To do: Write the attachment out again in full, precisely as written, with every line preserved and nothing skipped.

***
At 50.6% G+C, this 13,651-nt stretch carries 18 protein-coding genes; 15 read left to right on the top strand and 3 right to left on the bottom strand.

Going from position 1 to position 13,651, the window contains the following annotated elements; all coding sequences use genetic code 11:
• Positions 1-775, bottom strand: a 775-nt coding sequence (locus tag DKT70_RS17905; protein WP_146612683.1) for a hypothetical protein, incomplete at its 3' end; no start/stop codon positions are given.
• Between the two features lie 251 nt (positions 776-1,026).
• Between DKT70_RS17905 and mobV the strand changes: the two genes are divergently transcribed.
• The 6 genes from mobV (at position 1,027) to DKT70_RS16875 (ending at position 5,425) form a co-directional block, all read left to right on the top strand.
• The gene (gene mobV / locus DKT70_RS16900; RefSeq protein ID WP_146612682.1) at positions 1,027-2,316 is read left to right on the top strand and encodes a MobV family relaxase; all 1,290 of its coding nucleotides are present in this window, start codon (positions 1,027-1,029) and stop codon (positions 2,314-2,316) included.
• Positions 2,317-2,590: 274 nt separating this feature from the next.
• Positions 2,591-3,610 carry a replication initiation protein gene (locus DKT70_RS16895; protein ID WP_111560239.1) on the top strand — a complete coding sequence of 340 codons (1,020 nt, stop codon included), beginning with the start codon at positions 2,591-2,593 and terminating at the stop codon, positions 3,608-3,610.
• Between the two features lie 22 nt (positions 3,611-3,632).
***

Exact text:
At 50.6% G+C, this 13,651-nt stretch carries 18 protein-coding genes; 15 read left to right on the top strand and 3 right to left on the bottom strand.

Going from position 1 to position 13,651, the window contains the following annotated elements; all coding sequences use genetic code 11:
• Positions 1-775, bottom strand: a 775-nt coding sequence (locus tag DKT70_RS17905; protein WP_146612683.1) for a hypothetical protein, incomplete at its 3' end; no start/stop codon positions are given.
• Between the two features lie 251 nt (positions 776-1,026).
• Between DKT70_RS17905 and mobV the strand changes: the two genes are divergently transcribed.
• The 6 genes from mobV (at position 1,027) to DKT70_RS16875 (ending at position 5,425) form a co-directional block, all read left to right on the top strand.
• The gene (gene mobV / locus DKT70_RS16900; RefSeq protein ID WP_146612682.1) at positions 1,027-2,316 is read left to right on the top strand and encodes a MobV family relaxase; all 1,290 of its coding nucleotides are present in this window, start codon (positions 1,027-1,029) and stop codon (positions 2,314-2,316) included.
• Positions 2,317-2,590: 274 nt separating this feature from the next.
• Positions 2,591-3,610 carry a replication initiation protein gene (locus DKT70_RS16895; protein ID WP_111560239.1) on the top strand — a complete coding sequence of 340 codons (1,020 nt, stop codon included), beginning with the start codon at positions 2,591-2,593 and terminating at the stop codon, positions 3,608-3,610.
• Between the two features lie 22 nt (positions 3,611-3,632).